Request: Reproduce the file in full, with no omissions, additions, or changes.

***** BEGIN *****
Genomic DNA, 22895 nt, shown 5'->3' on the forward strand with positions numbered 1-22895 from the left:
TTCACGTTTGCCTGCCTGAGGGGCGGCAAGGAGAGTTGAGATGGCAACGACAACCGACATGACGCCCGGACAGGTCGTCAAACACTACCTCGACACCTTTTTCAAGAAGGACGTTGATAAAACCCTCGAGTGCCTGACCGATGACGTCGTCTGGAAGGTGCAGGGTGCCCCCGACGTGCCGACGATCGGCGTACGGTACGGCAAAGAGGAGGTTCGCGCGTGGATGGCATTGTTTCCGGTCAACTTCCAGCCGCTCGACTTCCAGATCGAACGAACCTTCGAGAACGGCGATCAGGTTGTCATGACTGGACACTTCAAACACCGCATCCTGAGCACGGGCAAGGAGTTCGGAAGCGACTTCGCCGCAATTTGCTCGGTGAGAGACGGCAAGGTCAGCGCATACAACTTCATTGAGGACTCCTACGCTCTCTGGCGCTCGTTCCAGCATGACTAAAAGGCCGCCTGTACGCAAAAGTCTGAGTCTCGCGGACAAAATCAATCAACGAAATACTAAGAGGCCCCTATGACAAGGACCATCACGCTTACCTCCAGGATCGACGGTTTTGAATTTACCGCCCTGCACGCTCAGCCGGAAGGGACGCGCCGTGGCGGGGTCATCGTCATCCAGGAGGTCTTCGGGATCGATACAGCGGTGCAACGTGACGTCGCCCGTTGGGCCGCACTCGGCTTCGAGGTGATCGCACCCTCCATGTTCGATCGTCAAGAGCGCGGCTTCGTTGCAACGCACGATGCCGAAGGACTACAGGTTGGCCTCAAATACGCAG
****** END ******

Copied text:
Genomic DNA, 22895 nt, shown 5'->3' on the forward strand with positions numbered 1-22895 from the left:
TTCACGTTTGCCTGCCTGAGGGGCGGCAAGGAGAGTTGAGATGGCAACGACAACCGACATGACGCCCGGACAGGTCGTCAAACACTACCTCGACACCTTTTTCAAGAAGGACGTTGATAAAACCCTCGAGTGCCTGACCGATGACGTCGTCTGGAAGGTGCAGGGTGCCCCCGACGTGCCGACGATCGGCGTACGGTACGGCAAAGAGGAGGTTCGCGCGTGGATGGCATTGTTTCCGGTCAACTTCCAGCCGCTCGACTTCCAGATCGAACGAACCTTCGAGAACGGCGATCAGGTTGTCATGACTGGACACTTCAAACACCGCATCCTGAGCACGGGCAAGGAGTTCGGAAGCGACTTCGCCGCAATTTGCTCGGTGAGAGACGGCAAGGTCAGCGCATACAACTTCATTGAGGACTCCTACGCTCTCTGGCGCTCGTTCCAGCATGACTAAAAGGCCGCCTGTACGCAAAAGTCTGAGTCTCGCGGACAAAATCAATCAACGAAATACTAAGAGGCCCCTATGACAAGGACCATCACGCTTACCTCCAGGATCGACGGTTTTGAATTTACCGCCCTGCACGCTCAGCCGGAAGGGACGCGCCGTGGCGGGGTCATCGTCATCCAGGAGGTCTTCGGGATCGATACAGCGGTGCAACGTGACGTCGCCCGTTGGGCCGCACTCGGCTTCGAGGTGATCGCACCCTCCATGTTCGATCGTCAAGAGCGCGGCTTCGTTGCAACGCACGATGCCGAAGGACTACAGGTTGGCCTCAAATACGCAG